The Mason City Globe-Gazette from Mason City, Iowa on January 5, 1943 · Page 12
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The Mason City Globe-Gazette from Mason City, Iowa · Page 12

Mason City, Iowa
Issue Date:
Tuesday, January 5, 1943
Page 12
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Page 12 article text (OCR)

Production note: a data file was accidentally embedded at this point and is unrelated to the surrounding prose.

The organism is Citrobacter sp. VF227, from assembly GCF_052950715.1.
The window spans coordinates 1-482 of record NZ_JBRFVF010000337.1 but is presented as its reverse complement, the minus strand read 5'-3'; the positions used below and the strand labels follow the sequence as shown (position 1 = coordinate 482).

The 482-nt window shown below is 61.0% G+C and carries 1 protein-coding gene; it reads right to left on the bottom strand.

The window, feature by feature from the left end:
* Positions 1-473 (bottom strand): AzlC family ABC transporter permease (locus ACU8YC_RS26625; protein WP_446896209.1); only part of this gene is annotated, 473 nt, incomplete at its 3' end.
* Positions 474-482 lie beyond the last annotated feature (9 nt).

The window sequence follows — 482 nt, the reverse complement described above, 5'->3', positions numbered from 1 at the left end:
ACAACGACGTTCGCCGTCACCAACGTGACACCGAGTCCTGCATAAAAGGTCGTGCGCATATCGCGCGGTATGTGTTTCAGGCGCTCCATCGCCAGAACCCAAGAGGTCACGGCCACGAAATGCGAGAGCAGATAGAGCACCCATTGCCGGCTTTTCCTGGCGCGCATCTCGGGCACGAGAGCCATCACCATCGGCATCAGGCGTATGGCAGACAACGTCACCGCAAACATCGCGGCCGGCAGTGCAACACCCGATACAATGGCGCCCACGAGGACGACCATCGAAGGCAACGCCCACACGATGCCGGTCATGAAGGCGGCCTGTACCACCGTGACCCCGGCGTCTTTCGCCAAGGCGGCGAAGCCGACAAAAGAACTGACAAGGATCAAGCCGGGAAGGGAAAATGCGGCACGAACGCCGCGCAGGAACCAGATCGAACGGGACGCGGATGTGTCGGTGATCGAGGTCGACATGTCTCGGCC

MASUiM (JiT* Hogs Plunge 25-50 Cents RECEIPTS SHOW SHARP INCREASE Returns to Levels in Evidence Last Thursday CHICAGO, «»--A sharp in crease in live hog arrivals Tues day resulted in a downturn in th market to around levels prevailin - last Thursday, before the Ne\ Year's day holiday. Prices wer 25 to 40 cents lower than Mon day with the top at ?14.55. Cattle were steady and shee slow. Receipts in Chicago totaled 26, 000 hogs with an additional 11, 000 shipped direct, while advanc estimates indicated arrivals o only 20,000. Most choice 190 t 325 pound hogs sold betweer 514.35 and $14.50. Sows were of around 15 cents. Steers and yearlings were mod erately active with prices steady The early top was $16.40 with bes heifers at $15.25. Cows and bull were again active at steady t strong prices, while stock cattl continued scarce. Fat lambs were slow with earlj sales for choice head at S15.50 to $15.85. Best offerings were helt above $16. * * ¥ (U. S. department agriculture --Salable hogs 26,000; total 37,000; market 25 to 40 lower than Monday average; weights unde 240 Ibs., off most; good and choice 190 to 325 Ibs., $14.35-14.50; top $14.55; good and choice 150 to 181 Ibs., $14-14.40; sows around 15 lower; good and choice 350 to 551 Ibs., S:3.60-:3.85. Salable cattle 9,000; total 9,000 salable calves 1,000; total 1,000 led steers and yearlings steady moderately active; bulk steers $13.75-10; early top $16.40; heifers strong; best $15.25; mixed steers and heifers $15.73; cows fairly active: steady to strong weighty cutters $9.25 down; mos beef cows $9.75-12.25; strictly good cows to $13.50; active and firm trade on bulls; heavy sausage offerings $14.25; vealers steady; at $14-16; stock cattle scarce, firm. · Salable sheep 5,000; total 6500; late Monday, fat lambs fairly active; mostly steady; good and choice 80 to 98 Ibs. wooled lambs $15.40-15.85; top $1G; best native S15.95; good to choice No. 1 skins SI3.15-14; good clipped lambs with No. 1 skins $15: sheep strong, choice 118 Ibs. fed ewes $8.65 Tuesday's tra-de, fat lambs slow; good to choice offerings afaoul steady; opening sales good to choice at S15.50-15.85; top offerings held above $16: no early action on sheep; undertone about steady. Locol Livestock noes MASON CITY Twenty cents lov.'cr. -- For Tuesday !8"' 1'Pnts ..... {Shi lights "*' !!*s i'. 8 ^ l' ehts light butchers me. wt. butchers me. ut. butchers me. wt. butchers me, u-t. butchers me. v.i. butchers packing sows ____ -sows .. ___ ....... sows ,,.......IJ" sows .......... ~ EOV.-S .......... '.. £0\vs " . 140-150 $12 . 150-1GO S12.6D . 160-170 S13.30 . 110-180 S1.180 . 1SO-200 S14.15 . 200-220 S14.J5 . 220-240 S14.15 . 240-270 S1J.15 . 2.70-300 S14.13 . 300-330 SK.15 . :i30-250 S14.15 . 270-330 S13.QO . 300-330 S13.90 . 330-300 S13.S3 360-100 S13.S3 400-150 $13.10 450-500 513.70 Good Good Good Good Good Good Good Good Good Good Good Good ' MASON CITY-For Tucsda Choice lo Drljne El«er« JlSSO-MSu Good lo choice steers tlZM-lliu Medium to pood steers siuo-l Fah 10 medium steera .. SlDOO-l.^ u r-iSf '".'"'' £1M TM S 800-10.00 UhOlce lo crime yrlg. sleers S13.SO-14.Q t«ooa to choice vrlfi. sleers S1250-ta 5 Medium to good yearlings ... sti SB.j-'.s Fan 10 mMlum y«arllr,es .. Common to fair reai-iima .... s a.DO-io.oo Choir, lo orlni. hellers, 600 IDS. down - - * . - . . . . . . , , . sis 00-14 OC Good to cnolce heifers ...'.'.'. Slz M-la'ot Medium to e ood Hellers S l l 00-12 00 y*TM'° l '*:* c i"TM tto.w.irsD Common 5 8'.00.10OT Fi?5T. cho 'ce MWJ. dry fed s 9.00-10.1,0 Medium to [air cows s 8 5H- 900 Fair 10 medium cov.-j s ?'?? ?'., Cutlers, heavy . "" j 4',=" ,X- g"""? "fht ....::::::::::::$ tat ?:£ Canners. Heavy , s 5 50 . B01) anncra HEM . l i i o o . l.l! Bulls, heavy . * q 7 =. lri .,= BUU«. ti g h, :::::::::: »Lw. Sf Fancy select calv« $1:50.130 Calvti, good to choice, 130-190 J115o;l-'sn Calves, fair TO e0 od. I3D-190 s fuw-n no SJv-S: TMTM"° n l ° '*'' s 6M - ? M MASON CITY--For Tues da v bprlng Iambi, good lo choice S13.25-H Z5 Spring Iambs, metllum to good S12.C3-13.00 Sprtr.e Iambs. c ood to fair .. 110^0-1150 Spring l.mhj, fair to medium S 900-1000 spring iambi, common : s s.oo- 7 00 Natlv« «ws«. sood to choic*.. s 2.75- 3 t - WCS * C U U . . . . . . . * n Buckj ........".'."'. J 'T, Economy Welding in New, Larger Quarters c . T ne Economy Welding and Ma- cmne Works, owned and operated by P. T. Umbarger, has been moved to the building formerly occupied by the Highway Oil company at the corner of West State street and Washington avenue. For more than 25 years this firm, winch offers complete welding and machine shop service was situated at 112.South Commercial avenue. "At the present time more machinery and equipment is being welded and repaired In order to keep it in running condition," Mr. Umbarger said, "and for this reason we were compelled to move to larger and more convenient quarters." HOXOR VICTOR TRAFFORD HUTCHINS -- Honoring Victor Trafford, who is home on furlough from Ellington Field, Texas, Alice and Will Klippel entertained - at dinner Sunday. Other guests were Mr. and Mrs. W. E. Trafford Bill Ruth and Clarence. Midwest Livestock (TUESDAY'S PRICES) Trend Good Buichers-- 140-150 Ibs , 150-160 )bs. 1CO-170 Ibs. im-iso ibs. 180-200 Ibs. 200-220 Jbs. 223-240 IbS. 2-1(1-210 Ibs 270-30(1 Ibs 300-330 Ibs 330-360 Ibs Good Pocking Sows-270-300 Ibs. .: 300-330 Ibs 330-260 Ibs 203-400 Ibs 400-JjjO Ibs. 450-530 11J5 Ibs. Albert Lea' - Minn. 20 c lower . S12.15-12.20 . S12.5o-12.60 . S12.95-13.00 . 513.55-13.60 . S13.60-13.B5 . SI 3.35-14.00 . S13.85-14.00 , $13.35-14.00 , S13.95-14.00 . S13.95-14.00 . S13.B5-13.QO . S13.75-13.80 $13.75-13.60 , S13.75-13.60 S13.65-13.7I) S13.55-13.60 S13.45-13.50 , 513.35-13.40 Austin Minn. 20q lower 512.00-12.30 S1Z.45-12.75 S12.75-13.05 S13.05-13.35 S13.50-13.80 SI 3.70-14.00 $13.70-14.00 S 13.70-14.00 513.70-14.00 S13.70-14.03 E13,7u-U.OO S!3.GO-13.91 S13.CO-13.90 S13.GO-13.SO SI3.50-13.80 S13 43-13.70 513.40-13.70 V/aterloo 25c lower S13.!3-I3.40 513.65-13.80 513.90-14.05 ?14.00-14.15 $14.00-14.15 S14.00-U.15 S14.M-H.15 514.00-H.15 S13.80-13.95 SI3.'!5-13.90 S13.75-13.90 S 13.75-13.90 S13.85-13.SQ S13.G5-13.SO 513.05-13.80 Ceder Rapids 20c lowe 513.30-13. S13.70-13.8 $13.95-14.0 514.05-14.1 S14.05-14.1 SH.05-14.1 SM.05-14.1 514.05-14.1 513.95-14.0 S13.80-13.B 513.80-13.9 S13.BO-13.9 S13.70-13.8 S13.60-13.7 ?13.50-13.C ·(Good lo choice hogs, less than normal fill, delivered lo Wilson plant at Albert J.ea. will bring 5-15c over foregoing quotations.) WHEAT PRICES MAKE ADVANCE Strengthened by Mill Buying in Minneapolis CHICAGO, (IP)--Prices in the wheat pit advanced to new highs for the past five years Tuesday on buying by milling interests Strength at Minneapolis, where mills were reported as active purchasers, had a favorable influence on the local trade. Traders said very little hedgjnj ressure was noticeable, althougl here were reports farmers were selling some wheat and redeem- ng some held under government oan. Movement of the breac :ereal to terminal markets con- inued fairly heavy. Corn advanced in sympathy vith wheat and oats displayed trength. Rye, however, tended to ag behind other grains. Wheat closed at the day's highs up 1% to m cents, May 51.40% July $1.40y a -%, corn was un- hanged to Vic higher. May 96 J / 3 - 6c, oats advanced %-%c, soy- eans were l»/ic higher and rye inished unchanged to Vsc up. CHICAGO CASH OKA1S (Tuesday Market) CHICAGO, HI--Cash wheat, no sales. Com No. 2 mixed 94c: No. 2 yellow 'Vs^t97^jc; No. 3, S3'^j5p95y*c; No. 4. -l.^S93^c; No. 5, 75g91c; sample grade cllow- 6I',4S!66',ic: No. 2 white S1.12- No . $1.10®1.I1. Oals. No. 3 while 54^; sample erade ced SZ^c. B a r l e y , maltins B5C951.04 nominal- ecd GOS75c nominal. Moson City Grain MASOrTciTY--For Tuesday vo. 2 shelled corn 7g c To. 2 new oats 4g c 'e\v ear corn 72c «o. 2 soybeans 51 b'l Barley 50-75c CHICAGO GBA1N CLOSE ~ m ~ , (Tuesday Market) CHICACO. yp-- 1IEAT-- !ay 1.40'.! uiy i.-!0'.'» epl. ... ORN-lay ... Lov; 1.30 1.39 IJ9W ... ept. ... ATS-lay ... ly ... . -07V. .08 '/, .55 Close -ssr. .96-=i .9711 lay uly ept Annan. Hides nBtallon, rornl.hed * T Wolf Broj. lac. SOil Fiflk StTtet Noulhit.l «Mies $ B O O ·«BEI-N BEEP llinES rom u Ibs. up n,. rom 15 IDS. down " "" )2 i hides ;. ; "f Ctired hMcj Ic a Id. Mfittt. Alio'lc a nlRher tor green hides to wiulculc calcrs in wholesale ouantllles. Miscellaneous CHICACO FOTATOtS (Tucsdiy -Market) "D--(U. S. department agri- Potatoes, arrivals 31: on Irack 158; to- 1 lJ- S. shipments 542; otd stock, sup- les moderate: demand on best stoci- oderale. market firm to slightly roneer; other stock demand very slow arkct dull and weak: new stock- Sup- "·' light, demand light, market slichily , er; ., Idal " Bu «et Burlianks U. s. o. 1. 5203.05: Colorado Red McClures. -. S. «o. 1, S2.S532.B3: Nebraska Bliss nU th' I n S °' S ' N -°- *· S3: Min nesola and i r^^^ot^ Bliss Triumphs Commcr- !«·. m -5 : . Coll "'« Commercials mp-nl' ufg-g, "r^o^crJl'e? Tri ' 'armers Elevator Wason City Dealer or Purina Feeds The Farmers' elevator has been esignated as the exclusive Maon City dealer for the Ralston urina company feeds for hogs airy cattle and beef cattle The feeds will be shipped to .ason City from the lown Falls lant of the company. The Purina feeds, it was' pointed ut, arc mixed lo bring about a alance ot proteins, vitamins, nmerals and other ingredients lat make for the most rapid live- ock gains at a minimum cost. The company also uses a spe- al sanitation program by which U ingredients for the feeds are boratory tested before used. FLOYD JACKSON ILL GREENE--Floyd Jackson, who Derated the machine at the local notion picture theater, was taken uddenly ill Saturday night, and aken to Charles City by his fa- ner, who lives there, Sunday orning. STOCKS DECLINE IRREGULARLY Prices React After Reaching New High NEW YORK, OJ.PJ--Stocks de clined irregularly Tuesday afte four consecutive sessions of advance. Prices reacted after the composite average had reached a further new high since early November, 1941, but trading volume expanded slightly over Monday' moderate pace. There was little in the news to influence stock prices and brokers ascribed the irregular decline largely to consolidation of recen gains. In addition, there was some evening-up selling, particularly in stocks which have been strongest recently, prior to convening of the new congress Wednesday anr President Roosevelt's state of the nation message Thursday. War news was considered favorable but had little apparent influence Radio corporation again was the most active issue traded and was selling at 5Vj,'off Vs, in late trade Kelsey-Hayes Wheel A was seconc most active by virtue of a single block of 17.89G shares at lS'/4, a nevj high and up Vs. Deere anc company, third most active, sole in a special offering of 15,000 shares at 27. The issue then equaled its high at 27}i but reacted to 26T' a off Vs, in final dealings.; Produce (Merchant Quotations) (Cash Quotations by E. G. Morse) MASON CITY-- For Tuesday Eggs, current receiprs ......... sec Capons, 8 Ibs. Band up ........ 30c Heavy springs, 5 Ibs. and up..24c Heavy springs, 4 to 5 Ibs Heavy springs, 3 to 4 Ibs ....... ZOc Leghorn springs Heavy hens, 5 Ibs. and over..22c Hens, 4-5 Ibs Hens, under 4 Ibs ........ '.'.'. -ocks, heavy ............ !I ocks, Leghorns ............ All No. 2 Poultry 4 cents "less Sggs, in cash ............. 29-36c Eggs, in trade ............ 32-3Gc 3ulter. Iowa State Brand ..... 51c Butler, Corn Country ......... 50c Butter. Decker's lowna ____ 50c Butter, Brnokfield ........... 5Gc 20c .vie !l3c CHICAGO PRODUCE (Tuesday JIarktl) CHICAGO, (rt 1 )--Bultor, receipts 500 264- -irm; prices as quoled by Uie Chicaco nncc currenl arc unchanged. EgB rcceipls 13.CUO; firm; prices unchanged. CHICAGO POULTRY (Tuesday Market) ,. CHICAGO. m-Poullry. live, 17 trucks; irm; market unchanged. rsxmVLTnn L-VESTOCK r.ncEn-TS (Tuesday MTket) CHICAGO. *·,--Official cslimalcd llve- ocn- reccipls for \Vcd.-icsdnv: }J D -s 27- KO; caltlo 11.000: sheep 7.000. NEW YORK PRODUCE (Tnestlay 3UrfceC NEW YORK. W»_EMS 13.587: steady i:xed colors: rancy lo extra fancy 443 5c : exlras «c: eradcd firsts 37»ic: mediums 3-Hic: dirties No. l. 3«iffl3Mie- average cheeks 33@33V.e. Butler aiO.233: slronj. (First hand U:olcsale price levels) creamery, hiehcr _. n .? c ° ro a -"? Premium marta 47',!Q tieesi 733.820; firm. Prices unchained. Sail Removal OnlyWPA -'reject in Cerro Gordo 'ounty to Continue All WPA projects in Ccrro iordo county will be discontinued after Jan. 30, excepting the rail removal, it was announced Tuesday at WPA offices in the fed- era] building. The WPA nursery chools will be closed by Feb 1 as well as the school lunch program. The clerical assistants to var activities will be released on hat date, and the housekeeping aides will also cease. Meetings Of North Iowa Organizations HOLD ALL-DAY MEETING FERTILE--The C h u r c h of Christ held an all day annual meeting at the church and election of officers took place. Ben Miller vas elected as an elder, Mon Haugen as deacon. Mrs. Ben Miller, deaconess, Mrs. G. O. Sanderson, clerk, Mrs. Harley Ouverson pianist, and Mrs. Glea Hall, assistant pianist. The Sunday school election of officers took place last Sunday morning. Harley Ouverson vas re-elected superintendent and Mrs. Gleo Hall, assistant superintendent; Les Lindquist, sscretary and treasurer; Miss Cleo Humphrey, pianist, and Phylis Lindquist, assistant; A. A. Grooters song leader, and librarian, Phylis Lindquist 'FOREST CITY--The W. S. C S. of the Methodist church wi meet Wednesday afternoon at th following homes; unit Uo. 1 a the home of Mrs. Susan Raga with Mrs. Clifford Juhl and Mrs C. D. Montgomery assisting. Mrs R. T. Norvet is the leader. Uni No. 2 at -the home of Mrs. C. G Webb with Mrs. Ida Amundso and Miss Agnes Halverson assist ing. Mrs. Amundson is the leader Unit No. 3 at the home of Mrs Walter Totten with Mrs. Rea Thompson, Mrs. Thov Thovsoi and Miss Minnie Tompkins assist ing. Mrs. Totten is the leader Unit No. 4 at the home oC Mrs George Bolsinger with Mrs. Cai Halverson assisting. Mrs. K. H Willis is the leader. M rf, X ' HUTCHINS -- Mrs. E m m e t Sheets will entertain the Hut chins Bible Study class and lead er, Mrs. E. M. Paulson, of Weslej Friday afternoon. ALGONA--The county com mittee for the AAA, Robert Loss Garret Welhousen and O. L Thorson met Monday morning a 10 o'clock at Forrester hall in Bancroft with the township committee of the county for an instruction meeting for the nex year's war production goals. Dis- :rict field man for the AAA, Ot '.is Lullschwager, was present. ¥ Y- ^. CRYSTAL LAKE--The Wom- m's Society of Christian Service will meet.Thursday afternoon in he Methodist church basemen with Mrs. Henry Eastman in charge of the meeting. The hostesses are Mrs. H. P. Schenck, Mrs Henry Myhr and Mrs. Cliff St"wart. ALGONA--On Jan. 11, at the Algona hotel, there will he a 1 o'clock luncheon for the 40 coun- y chairmen in charge of the tubercular Chritsmas seal stamps At this time reports and remit- ances will be made, to Mrs. Jo- ;eph Pelisefc, county field chair man. * ¥ ¥ CRYSTAL LAKE--Due to the ack of a hostess the American Legion Auxiliary called off the lanuary meeting which wa: cheduled for Tuesday, Jan. 5 ¥ ¥ * JOICE--The Charity club will meet Friday afternoon at the home of Mrs Edward Evenson vith Mrs. Allen Gilbertson as co- lostess. * ¥ * ST. ANSGAR--The Elizabeth Rossiter church school class will meet Wednesday afternoon at the home o£ Mrs. Ethel West. ST. ANSGAR--The Ladies Aid -ociety of the Immanuel Lutheran ·hurch will meet Thursday afternoon. Jan. 7, with Mrs. W. F. Mueller and Mrs. R. C. Mueller as lostesses. ST. ANSGAR--The executive ommittee of the W. S. C. S. is lolding a meeting Wednesday vening at the home of their resident, Mrs. Ethel West. » * * CLARION--Newly elected of tiers of the Wesleyan Guild are resident, Miss Ferol Graves: vice resident, Miss Delia Mae Stew- rd; secretary, Miss Mildred 3aker and treasurer, Miss Marery Graves. The next meeting vill be held Jan. 13 at which time ne program for the .coming year ·ill be planned. FENTON-^Thc w7s. C. S. of ic Methodist church will meet hursday afternoon in the church arlors. The members will all ike part in a pledge service. here will be election of officers ollowed by induction services, -lostesses are Mesdames John Jght, C. C. Voight, Frank Meall, Shelby Weisbrod, R. C. oetsch and^O. H. Stoeber. FOREST CITY--The Woman's lub will hold its first meeting of he year Tuesday afternoon, Jan. M. O. \Vcdul of the high school acuity xvill talk on "Bomb and ire Defense." It will also be the nnual guest day. FENTON -- The P. T. A. will jeet Tuesday evening at the choolhouse. Following is the proram: A talk by Dorothy Dreyer n her recent trip to the 4-H club onvention in Chicago. A play, Grandma Fixes the Car," by six members of the Fenton Woman's ub; music. After the usual busi- ess meeting, refreshments will c served by the committee in harge. PLYMOUTH -- The Women's ociety o£ Christian Service will ave its first meeting of the nev; ear Wednesday afternoon, Jan. 6, at the Methodist church in the social rooms with Mrs. Harold Wyborney and Mrs. Walter Phillips as hostesses and Mrs. Mae Pcshak, president, presiding. PLYMOUTH--There will b e a session of Farmers Night school Jan. G at (he schoolhousc. Topic for discussion "Adjusting Carburetors, Ignition and Timin" Systems of Tractors." GREENE--The local unit of United Service Women will meet Monday afternoon, Jan 11, at 2 o'clock in the home of Mrs. John A. Ludemann. Included in the program will be reading of letters of thanks from the men and women in the United States service who received boxes sent by the U. S. W. for Christmas. * * * ST. ANSGAR--The Ladies Aid society of the First Lutheran church will meet Thursday afternoon. Hostesses are Mrs. M B Hendrickson, Airs. M. A. Hou" and Mrs. Annis Thorson. " CHARLES CITY SCOUTS GIVEN MERIT AWARDS Honor Forty-Four at Court of Honor in Floyd District C H ARLES C IT Y -- Forty-f ou Boy Scouts participated in thfc Floyd district court of honor helc in the senior high school building in Charles City Monday evening and 66 class and merit badges were awarded. Don Laun, son of Mr. and Mrs E. C. Laun, was awarded the rank. of Eagle scout. (See picture, page Preceding tho awards, Karle K Behrend, scout executive, gave i talk on "Some Unusual Facts Regarding the Organization of the Boy Scouts of America." The rienry Blumensteil advancement trophy was awarded to troop 72 of Charles City of which John W. Mitchell is scoutmaster. The troop iiad 87 per cent of their members up for advancement awards at the court of honor. Harry Clark, chairman of advancement for the district presided and was assisted by Mark SToung, Dr. R. H. Koenig, J. R Mohlie and Martin Sar. The boys receiving awards were: SECOND CLASS Bob Athertou. FIRST CLASS Jack Brimer, Harold Bell, Eujene Jackson, Marlyn Lackore and Dean Sogavd. MERIT BADGES Bob Olmsted, Ronald Albaugh, van Anderson, Carl Hauser, Bernard Hudson, Dean Laun, Don 1-aun, Willis Maeby, Jim Boylan vlalcolm Feltus, Bill Fenholt, 3onald Florence, Dan Frudden] !ugene Jackson, Harold Koenig Gerald Koenig. ' Tommy Loosbrok, Jack Mau, lugene Mohlie, Howard Molden- lauer, Ivan Smith, Lloyd Smith 3ean Sogard, John Steel, Paul Steel, Ray Stober, Donald Swartz John Taves, Carlos Taylor Darvin Tripp, Donald VonBerg.and ".ichard VonBerg. TRAINING COURSE CERTIFICATES H. M. Grant, Hohn Mitchell nd Mark Young. STAR Malcolm Feltus, Jack Mau, Eugene Mohlio and D o n a l d "wariz. Only Temporary .YOUR U. S. INCOME TAX Victory Tax Is I ary \ The Victory tax is a temporary ncome tax additional to the regular income tax imposed by the revenue act of 1942. It is payable upon income for the year 943; -consequently taxpayers will ind no reference to it in the in- ome tax returns for the year 1942 i-hich are now being sent out by ollectors of internal revenue, lowever, payments on account of r ictory tax \yill be made current- y by deductions or "withholding" rom wage payments made after Dec. 31, 1942. The amounts of the payments re required to be deducted by ne employer and remitted quar- erly to the collector of internal evenuc. \Vhen the taxpayer nakes his income and Victory tax eturn for the year 1943 (due in 944) he will show in his return :ic amount that has been with- eld by his employer and claim redit for this amount in his re- um. The amount withheld by the mployer is 5 per cent of each vage payment in excess of the withholding deduction." The withholding deduction" is an ex- mption from tax on the first $624 f "Victory tax net income" for he year or the proportionate mount corresponding to the pay- oil period. Thus, for an em- Ipye paid weekly, the amount 'Jthheld on account of Victory tax s 5 per cent of the amount of the 'age payment in excess of $12. A table of approximate amounts iay be used by employers for omputing this deduction. For ex- mple, the table provides that on v-eekly wage payments over $12 nd not over $1G, the amount ·ithheld is 10 cents, and on week- y wage payments over $1G and ot over $20 the amount with- eld is 30 cents. Corresponding mounts are withheld for wage ayments of other amounts and or other pay-roll periods. The amount withheld is com- uted upon the total remunera- on o£ the employe for the period in excess of the withholding de- uction), including .remuneration i form other than cash. Thus, board and lodging are part of he employe's remuneration, the ash value of the board and lodg- ng must be included in comput- ng the amount to be withheld. Employers are required to fur- ish employes a statement of V!c- ory tax withheld. These'state- ments are not furnished with each -age payment but are macie for he calendar year or for the per- od of employment during the ilendsr year. If an employe is mployed until the end of the ear, the statement must be fur- ished by Jan. 31, 1944; if the raployment ceases during the ear, then the statement must be umished within 30 days from the me of the last payment of 'ages. As the statements will be cvi- ence in substantiation of an em- loye-s claim for credit for Vicory tax withheld they should be arefully preserved by the re- ipient. Here *d There Miscellaneous Items From North Iowa and Southern Minnesota THOMPSON - Sgt. Donalc Hughes arrived home Saturday morning for a 10 day furlough from Camp Bowie, Texas, which he will spend here with his par ents, Mr. and Mrs. Jim Hughes. THOMPSON --Mr. and Mrs Sanford Querlie are parents of a boy weighing seven pounds. The child was born at the Irish hospita at just at 12 o'clock Thursday night, Dec. 31, 1942. HUTCHINS--Pvt. Leo Larson nas returned to Ellington field Tex., after a 14 day furlough spen with his mother, Mrs. Helen Larson, and other relatives and friends. He was feted at severa courtesies during iiis visit here HUXCHINS --Mrs. Ole Flom is recovering from an attack of yellow jaundice which has confined iier to her bed for several weeks ACKLEY--Mr. and Mrs. Tom Trepp returned from Chicago, 111. where they visited with Mr. anc VIrs. Henry Ferguson their daugh- nUTCHINS--Pvt. Victor Traf- 'ord is home on furlodugh from Ellington Field, Tex. He is the son of Mr. and Mrs. W. E. Trafford POPEJOY--Mr. and Mrs. Oscar irand and three daughters returned to their home at Hollandale, Minn., Monday following an over Sunday visit with her parents. Mr. and airs. Fred Bessman and other relatives in this section POPEJOY--Mr. and Mrs. Harry Jiott, and son, Mickie of Sioux -ity, visited over the weekend in he home of her brother, Mr. and Mrs. Ed Ackerman. NEW HAMPTON-Capt." John . Caulfield, who had been stained at Denver, Colo., has been assigned to duty at the United States military academy at West 5 oint. NEW HAMPTON.-- Ma]: and Wtrs. Paul C. Richmond are, home -n a few days' furlough. Major Richmond is stationed in Oklahoma. TITONKA--Students home for he holidays, who returned to their vork at the beginning of this week nclude Patricia Ball, Dorothy Peterson. Verdene Boyken, Clarence "Srandt, Donovan Andrews and iayre Winkle all of Iowa State ollcge and Jacqueline Caliies who attends the University of Minneota. HANLONTOWN -- Jay Armtrong, young son of 'Supt. and VIrs. O. J. Armstrong, underwent a major operation at a Mason City hospital on Monday. GARNER--Sisters Miriam, a eacher in Notre Dame school at Vorth Omaha, and Rosalia, head :ook in the same school, have been pending several days at the parental Charles Brcka home. Sister Miriam is the former Miss Rose Brcka and Sister Rosalia the for- ner Miss Albina Brcka. This is heir first visit to the parental home in 10 years. CHAPIN--Sgt. Harold Dodd of Camp Blanding, Fla., arrived Friday on a furlough for "a visit with lis parents, Mr. and Mrs. W A Dodd. On New Year's day Mr. and Mrs. Dodd also enjoyed a visit rom their son, Wayne Dodd and vife and baby of Thompson. ROCKWELL -- Miss Laverna Iprris of Hockford spent last week vith Mr. and Mrs. Ernest Campell and Audrey. ROCKWELL-- Pvt. Edwin Bergman of Camp Cook. Cal.. is spend- ng a furlough with his parents, Ir. and Sirs. Ed Bergman. BOWLING SCORES Victory Duckpin USS WOMEN'S LEAGUE Won H.C. 3 570 G27 591 ip Top Tav. 0 527 59-1 579 3G Exlra frames third £ame, Buss 75; op Tavern 51. ?V T . BU53.1G8, 418. C. Penney I 54(T 553 484 ' ",s old Hanford 2 G30 5CG 523 -15 Seebergcr 151; A. Duhr 379. cnt Awning 0 443 54G 51S **82 iva Stale Br. 3 C3S 725 613 105 A. Gagnon 247. 574. orn Counlry 3 533 518 437 15 J. Ncxvfaerry--Forfcil. Anderson 133; Frclund 133 347 rvin's Art. Ico 3 560 533 537 8 art; Inn--Forfeit Buffmeton IG8. 402 Tot 1768 173C Tip 1C33 1710 1794 2079 1563 1656 City League lib Clothier's ... Ora-Cola avoy's ks Club Won Isl 2nd 3rd .. 2 E39 H4D inio .. J 354 8G3 328 .. 0 SOS KM 832 .. 3 333 907 9QD owanas 2 901 527'-904 . W. S. P. Cement . J 8C7 025 838 crcli. Barber Shop . 2 936 9"*3 ggo ojy Komer i ESS 873 331 ,,..;'?·' BcSomeiy--high 3 c ai " c ' olil1 6; H- Wlllie Wilson--high staple 235. The Elks team made a clean sweep for c three games affalnst Davey's £i«t an- regallcn. * London's Big Ben is over 80 ears old. It hangs in the clock owcr of the Houses of Parlia- icnt, and is as much a part of ritish tradition as the Liberty ell is of America's past. It has oiled upon the death of kings nd queens, has pealed upon the irth of an licir to the throne, nd warned people when danger T as imminent. at the AVALON BALLROOM MANLY, IOWA Tuesday, Jan. 5 THE SCANDINAVIAN ACCORDION BAND Admission 35c, Tax Inch Foy Bainter Ploys Roles in War Films Following Success of "Mrs. Hadley" By JIAGLOPU """ Fay Bainter who scores as the selfish mother in "The War Against Mrs. Hadley," now playing at the Cecil theater, does an equally good job in "Journey For Margaret," also a war film, which has just been released. Her next role is comparable to the one she plays as Mrs. Hadley She will play a marine's wife who insists that her husband leave the MOVIE MENU CE ,CIL-"The War Against Mrs Wadlcy." PALACE -- " -N c a t h Brooklyn Bridge" and "The Traitor Within." STRAND--"Jackass Mail" and Mr. Bus Goes to Town" end Tuesday. "This Above All" and "Brooklyn Orchid" start Wednesday. STATE--"The Lady Is Willing" and "Hello Annapolis." tAKE--(Clear L a k e ) " F l y l n e Tigers." ;ervice in spite o£ the Japanese threat. Pearl Harbor brings about an awakening for her. "Salute the Marines" is the title of ts ie\v film which is being done in technicolor and which will star \\allace Beery. Van Johnson who also has a role in the Hadley show is now mak- ng "Dr. Gillespie's Prison Story" in which Marilyn Maxwell is also the extent of wearing leven Irene-designed gowns. Co-incident ally, the birthday of Fay Bainter is Dec. 7, the same day as that o£ the opening scene n "The .War Against Mrs. Hadey." At any given moment COO British naval vessels are at sea. CHOW MEIN Chinese food of the finest quality ... enjoy it here, or take home any quantity. AFTERNOON SPECIALS Stop in for an afternoon treat Variety of specials . . . ask about them. THE SODA GRILL LAST TIMES TCES. "JACKASS MAIL" Wallace Beery "air. Bug Goes to Tb\vn" Technicolor Cartoon Joe Saiyyer - Wm. Bendix _Marjorie Woodworth WED. NITB IS PUN NITE Mt. Ranier, Washington, is 14,408 feet high, stands approximately 11,000 feet above its immediate base, and covers 100 square miles of territory, approximately cue-fourth the area of Mount Rainier National park. Ends Toes.--"flyiaf Timers" WED. - THURS. Geo. Brent Brenda Marshall "YOU CAN'T ESCAPE FOREVER" Co-Hit Marjorie Woodworth "Flying With Music" · · Also News , MATINEE EVERY WEDNESDAY _ Z t. M. ENDS TUESDAY "THE tADY IS WD-LING" "HELLO ANNAPOLIS" Starts Wednesday ll'illT IIUli.1 onus rmci AND HIS OICHUIIA »!i:r Hint MIUO4TOA HOME OF BIG SHOWS NOW -- THUBS. · For the Millions Who Loved "Mrs. Miniver" THRILLING! TIMELY! REAL! ttward ARNOLD Fay BAINTER; Richard NEY| Jean ROGERS; Coming Saturday Clark I^ina Gable · Turner in "SOMEWHERE I'LL FIND YOU" Jimmy Barnett Wed Also the Great 2 in 1 Added Feature Fezz Fritsche Fri. (OLD TIME) DAXCE STAY YOUXG NOW SHOWING NEW LOW PRICES A STORY WITH A SOCK ^.. Straight to th» Heart! \~, ~J, ALWAYS 2 RIG FEATURES FOB TWEWT5KKS AIM S1UIS ma